Next to a picture of a chubby teenager with shaggy, chlorine damaged blonde curls was the 22-year old’s height, weight, address, eye color, and other personal information relevant to an ID card. Behind the text, photo, and red heart logo paired with the words ‘Organ Donor’ was a gorgeous snapshot of a breaching humpback whale. One of the largest mammals on this planet, its body was 3/4 out of the water, and the imagination of any bouncer suspicious enough to stare at the photo long enough would inevitably conjure up the majesty of this great creature returning to his home beneath the icy waters of Alaska. The bouncer may even fleetingly daydream about booking an Alaskan whale watching excursion. The impulse would probably be fleeting, however, and with his soaring spirits returned to earth, he would look back down at the chubby boy with shaggy, chlorine damaged blonde curls and wave him into the bar, jealous of the gorgeous and promiscuous girls that would flock to him once he entered the establishment.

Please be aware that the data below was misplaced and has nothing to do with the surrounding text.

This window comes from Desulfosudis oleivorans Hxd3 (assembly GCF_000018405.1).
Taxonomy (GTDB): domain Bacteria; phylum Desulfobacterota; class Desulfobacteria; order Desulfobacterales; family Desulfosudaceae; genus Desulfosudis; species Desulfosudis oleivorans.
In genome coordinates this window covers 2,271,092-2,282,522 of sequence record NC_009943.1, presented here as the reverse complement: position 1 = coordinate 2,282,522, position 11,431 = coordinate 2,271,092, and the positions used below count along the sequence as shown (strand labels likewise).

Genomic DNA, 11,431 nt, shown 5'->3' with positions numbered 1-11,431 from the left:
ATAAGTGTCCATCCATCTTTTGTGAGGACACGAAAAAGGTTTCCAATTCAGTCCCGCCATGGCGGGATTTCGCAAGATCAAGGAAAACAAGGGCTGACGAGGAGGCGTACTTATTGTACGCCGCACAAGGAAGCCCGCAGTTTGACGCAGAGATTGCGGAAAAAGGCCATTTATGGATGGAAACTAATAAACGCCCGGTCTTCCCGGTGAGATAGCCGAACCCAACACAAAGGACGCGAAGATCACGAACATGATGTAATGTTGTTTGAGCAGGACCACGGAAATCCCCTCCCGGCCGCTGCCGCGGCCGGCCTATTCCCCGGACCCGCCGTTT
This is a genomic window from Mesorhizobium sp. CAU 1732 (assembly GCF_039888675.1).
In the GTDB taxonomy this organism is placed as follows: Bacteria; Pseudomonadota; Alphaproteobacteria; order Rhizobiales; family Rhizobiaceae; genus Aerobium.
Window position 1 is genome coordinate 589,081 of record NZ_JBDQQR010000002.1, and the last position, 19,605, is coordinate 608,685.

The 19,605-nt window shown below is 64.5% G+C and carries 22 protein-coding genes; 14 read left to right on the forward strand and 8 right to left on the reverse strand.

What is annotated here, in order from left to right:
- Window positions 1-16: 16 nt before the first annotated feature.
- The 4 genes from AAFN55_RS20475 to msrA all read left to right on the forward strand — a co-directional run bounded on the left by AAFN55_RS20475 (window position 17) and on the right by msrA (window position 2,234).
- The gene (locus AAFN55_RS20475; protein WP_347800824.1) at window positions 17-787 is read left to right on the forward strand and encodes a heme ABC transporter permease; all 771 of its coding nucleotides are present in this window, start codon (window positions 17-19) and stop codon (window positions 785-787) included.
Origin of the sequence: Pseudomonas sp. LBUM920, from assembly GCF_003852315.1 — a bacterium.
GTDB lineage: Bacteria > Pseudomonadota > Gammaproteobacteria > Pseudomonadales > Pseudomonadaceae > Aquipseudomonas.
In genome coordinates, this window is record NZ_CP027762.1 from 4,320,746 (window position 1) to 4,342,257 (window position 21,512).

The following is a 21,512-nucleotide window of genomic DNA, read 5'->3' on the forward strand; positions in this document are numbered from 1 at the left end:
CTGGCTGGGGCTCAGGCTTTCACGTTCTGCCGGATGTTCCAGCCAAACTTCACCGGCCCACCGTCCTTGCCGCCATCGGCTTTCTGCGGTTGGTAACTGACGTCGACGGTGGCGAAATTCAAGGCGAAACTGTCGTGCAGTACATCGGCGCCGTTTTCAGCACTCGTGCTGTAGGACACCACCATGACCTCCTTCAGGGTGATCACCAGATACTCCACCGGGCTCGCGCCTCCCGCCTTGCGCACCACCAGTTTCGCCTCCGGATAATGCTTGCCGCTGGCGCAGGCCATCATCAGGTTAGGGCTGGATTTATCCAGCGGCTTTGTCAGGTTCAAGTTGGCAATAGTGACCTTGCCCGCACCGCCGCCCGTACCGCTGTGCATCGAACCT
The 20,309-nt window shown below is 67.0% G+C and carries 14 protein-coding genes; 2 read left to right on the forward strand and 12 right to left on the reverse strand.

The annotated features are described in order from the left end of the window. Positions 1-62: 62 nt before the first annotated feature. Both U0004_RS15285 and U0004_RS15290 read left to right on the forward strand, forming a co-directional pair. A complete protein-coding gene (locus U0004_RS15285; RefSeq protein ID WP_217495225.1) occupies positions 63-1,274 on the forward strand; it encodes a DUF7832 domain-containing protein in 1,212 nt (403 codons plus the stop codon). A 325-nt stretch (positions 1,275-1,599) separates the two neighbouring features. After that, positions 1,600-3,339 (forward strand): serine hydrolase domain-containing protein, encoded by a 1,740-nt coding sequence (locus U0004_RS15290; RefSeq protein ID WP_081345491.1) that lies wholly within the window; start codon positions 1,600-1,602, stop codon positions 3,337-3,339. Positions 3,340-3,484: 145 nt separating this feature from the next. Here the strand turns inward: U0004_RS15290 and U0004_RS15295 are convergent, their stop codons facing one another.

The click intended to formalize the transaction was ineffective. The webpage stuttered, reloading the same purchase page, with the same ‘Click to Purchase’ button beneath the mockup of the ID card. I clicked again. And again. And then 9 more times, before becoming frustrated and giving up for the night.
The next morning, I awoke with my stubborn streak ablaze. Technical difficulties couldn’t stifle me. I was going to get that damn fake ID. I sat down at my computer and checked my email, Facebook, and bank account. Butterflies brewed within my gut. The listed account balance was a $700-something dollars, but it had parentheses around it. I recalled a previous instance in which I over drafted my account resulting in a negative balance that was denoted by parentheses. Surely, that couldn’t be right. I dug into the account details to see what the confusion was.
If you found my memory of exactly how many times I clicked the purchase button to be a stretch, I’m about to tell you why it is a completely accurate figure that I remember to this day. The account had twelve consecutive charges of 100something dollars (not coincidentally, this amount was the cost of a fake ID).